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The UAW’s strikes expanded twice so far this week, with work stoppages beginning at Volvo-owned Mack Trucks and expanding to Ford’s massive Kentucky plant – responsible for a sixth of the company’s annual revenue. Strikes could grow even further on Friday with an update on negotiations due from UAW President Shawn Fain. Though the UAW is nearly a month into striking, with 34,000 Big Three workers now on the picket line, this scale of action could continue for many weeks more or expand drastically from here.

The future of the Big Three’s battery plants remains a major sticking point in negotiations. The UAW wants these facilities covered by the “master contract” that they’ll eventually reach with automakers, but this would likely lead to significant increases in the cost basis for Ford, GM, and Stellantis EVs. As it stands, these mainstay automakers already struggle to compete with much lower labor costs among EV competitors like Tesla.

Related Stocks: Ford Motor Company (F), General Motors Company (GM), Stellantis N.V. (STLA)

In a surprise move, the United Auto Workers (UAW) union expanded their strike action against Ford yesterday evening, now picketing the automaker’s Kentucky Truck Plant, where Super Duty pickups as well as the Ford Expedition and the Lincoln Navigator SUVs are produced. This is a significant escalation, as Ford’s Kentucky truck plant is the company’s single largest and most profitable operation, generating $25 billion in annual revenue, or about a sixth of the company’s global automotive revenue. That will see another 8,700 UAW members walk off the job, bringing the total amount of workers on strike at Detroit’s “Big Three” to 34,000 – equivalent to roughly 22.7% of the UAW’s 150,000 members.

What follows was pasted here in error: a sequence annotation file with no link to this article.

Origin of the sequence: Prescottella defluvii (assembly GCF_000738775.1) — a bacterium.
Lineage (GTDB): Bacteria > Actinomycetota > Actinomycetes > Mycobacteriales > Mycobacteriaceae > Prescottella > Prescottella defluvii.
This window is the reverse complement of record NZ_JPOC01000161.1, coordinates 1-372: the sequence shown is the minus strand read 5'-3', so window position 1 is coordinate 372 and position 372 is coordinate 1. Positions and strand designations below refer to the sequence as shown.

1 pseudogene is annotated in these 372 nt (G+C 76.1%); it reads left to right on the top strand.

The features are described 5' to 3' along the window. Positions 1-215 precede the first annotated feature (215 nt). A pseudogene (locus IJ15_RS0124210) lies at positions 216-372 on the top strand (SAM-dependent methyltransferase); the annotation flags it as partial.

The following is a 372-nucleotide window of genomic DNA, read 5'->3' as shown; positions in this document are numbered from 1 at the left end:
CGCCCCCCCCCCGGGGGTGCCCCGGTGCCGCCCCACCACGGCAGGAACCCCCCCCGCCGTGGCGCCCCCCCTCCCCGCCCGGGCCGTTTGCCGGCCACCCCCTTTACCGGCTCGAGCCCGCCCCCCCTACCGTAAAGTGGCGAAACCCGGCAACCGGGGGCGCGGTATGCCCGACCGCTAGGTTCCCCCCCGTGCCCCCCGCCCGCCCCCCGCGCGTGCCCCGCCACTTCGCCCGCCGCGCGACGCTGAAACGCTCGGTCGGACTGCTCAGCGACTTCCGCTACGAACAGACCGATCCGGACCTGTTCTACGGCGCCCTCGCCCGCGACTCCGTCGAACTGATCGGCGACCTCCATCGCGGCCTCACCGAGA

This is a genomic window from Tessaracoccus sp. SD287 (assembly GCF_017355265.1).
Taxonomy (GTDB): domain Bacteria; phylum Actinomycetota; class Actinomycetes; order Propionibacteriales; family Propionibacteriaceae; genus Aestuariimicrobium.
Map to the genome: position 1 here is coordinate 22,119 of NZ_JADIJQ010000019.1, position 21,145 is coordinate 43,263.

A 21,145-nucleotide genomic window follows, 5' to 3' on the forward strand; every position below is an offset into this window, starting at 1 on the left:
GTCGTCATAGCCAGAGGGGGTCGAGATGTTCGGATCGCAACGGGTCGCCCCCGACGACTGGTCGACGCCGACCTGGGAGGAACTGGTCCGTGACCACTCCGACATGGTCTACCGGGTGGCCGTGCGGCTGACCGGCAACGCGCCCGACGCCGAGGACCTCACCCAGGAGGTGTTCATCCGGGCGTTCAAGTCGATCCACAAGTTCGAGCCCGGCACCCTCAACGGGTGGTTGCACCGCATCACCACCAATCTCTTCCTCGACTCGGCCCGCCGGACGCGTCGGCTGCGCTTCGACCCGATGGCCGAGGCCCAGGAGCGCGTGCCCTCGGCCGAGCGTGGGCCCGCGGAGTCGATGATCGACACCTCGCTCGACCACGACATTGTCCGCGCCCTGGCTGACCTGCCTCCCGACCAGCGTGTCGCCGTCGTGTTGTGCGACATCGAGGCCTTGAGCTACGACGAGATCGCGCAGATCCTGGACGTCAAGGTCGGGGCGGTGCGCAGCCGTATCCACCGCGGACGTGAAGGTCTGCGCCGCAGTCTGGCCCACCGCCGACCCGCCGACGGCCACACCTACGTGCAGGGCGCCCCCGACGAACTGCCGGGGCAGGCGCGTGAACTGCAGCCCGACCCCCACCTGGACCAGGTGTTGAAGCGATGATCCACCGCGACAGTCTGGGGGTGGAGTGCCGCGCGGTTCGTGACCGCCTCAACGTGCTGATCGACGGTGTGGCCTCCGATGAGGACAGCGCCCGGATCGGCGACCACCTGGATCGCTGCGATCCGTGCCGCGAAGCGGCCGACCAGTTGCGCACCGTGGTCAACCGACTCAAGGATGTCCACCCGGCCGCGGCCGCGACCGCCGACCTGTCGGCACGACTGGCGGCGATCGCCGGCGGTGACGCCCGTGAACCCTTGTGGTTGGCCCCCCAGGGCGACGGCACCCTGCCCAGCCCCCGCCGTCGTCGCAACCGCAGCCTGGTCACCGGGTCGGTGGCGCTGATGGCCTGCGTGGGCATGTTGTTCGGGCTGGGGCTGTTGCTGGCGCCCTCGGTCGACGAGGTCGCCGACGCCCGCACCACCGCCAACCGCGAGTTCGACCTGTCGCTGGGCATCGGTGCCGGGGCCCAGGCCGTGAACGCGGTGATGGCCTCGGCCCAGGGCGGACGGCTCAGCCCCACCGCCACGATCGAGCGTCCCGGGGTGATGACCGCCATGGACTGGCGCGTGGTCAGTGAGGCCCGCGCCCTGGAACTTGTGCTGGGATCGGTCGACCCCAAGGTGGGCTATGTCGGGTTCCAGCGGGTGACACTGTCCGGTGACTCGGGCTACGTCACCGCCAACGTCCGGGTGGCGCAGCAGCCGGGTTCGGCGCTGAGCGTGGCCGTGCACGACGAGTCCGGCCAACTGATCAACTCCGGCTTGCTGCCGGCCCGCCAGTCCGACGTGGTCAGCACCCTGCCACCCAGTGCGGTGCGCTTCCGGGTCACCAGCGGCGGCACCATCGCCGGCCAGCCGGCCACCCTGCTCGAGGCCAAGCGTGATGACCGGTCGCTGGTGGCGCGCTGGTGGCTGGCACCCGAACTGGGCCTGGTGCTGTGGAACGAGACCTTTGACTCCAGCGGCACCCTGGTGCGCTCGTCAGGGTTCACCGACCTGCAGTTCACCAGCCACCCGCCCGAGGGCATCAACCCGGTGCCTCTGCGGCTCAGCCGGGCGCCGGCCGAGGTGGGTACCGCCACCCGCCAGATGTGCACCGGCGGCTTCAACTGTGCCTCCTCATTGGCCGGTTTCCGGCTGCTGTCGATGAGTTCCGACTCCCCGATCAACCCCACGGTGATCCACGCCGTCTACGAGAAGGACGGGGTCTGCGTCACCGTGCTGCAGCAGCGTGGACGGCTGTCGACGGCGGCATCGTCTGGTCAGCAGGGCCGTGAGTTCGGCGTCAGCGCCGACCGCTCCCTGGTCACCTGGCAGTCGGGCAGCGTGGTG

Strikes have been ongoing for nearly a month now, beginning on September 14. In just the first two weeks of UAW work stoppages, a total of nearly $4 billion in economic losses were racked up. Declines in new vehicle output, as well as sales, are significant for the economy, as auto production is the largest American manufacturing segment and responsible for 3.0% of GDP.  Ford, GM, and Chrysler (owned by Stellantis), known as Detroit’s ‘Big Three”, are countering work stoppages by laying off and furloughing upwards of 5,000 workers and draining inventories.

The Bureau of Economic Analysis pegged domestic auto inventories at roughly 181,000 units in August. That’s up more than…

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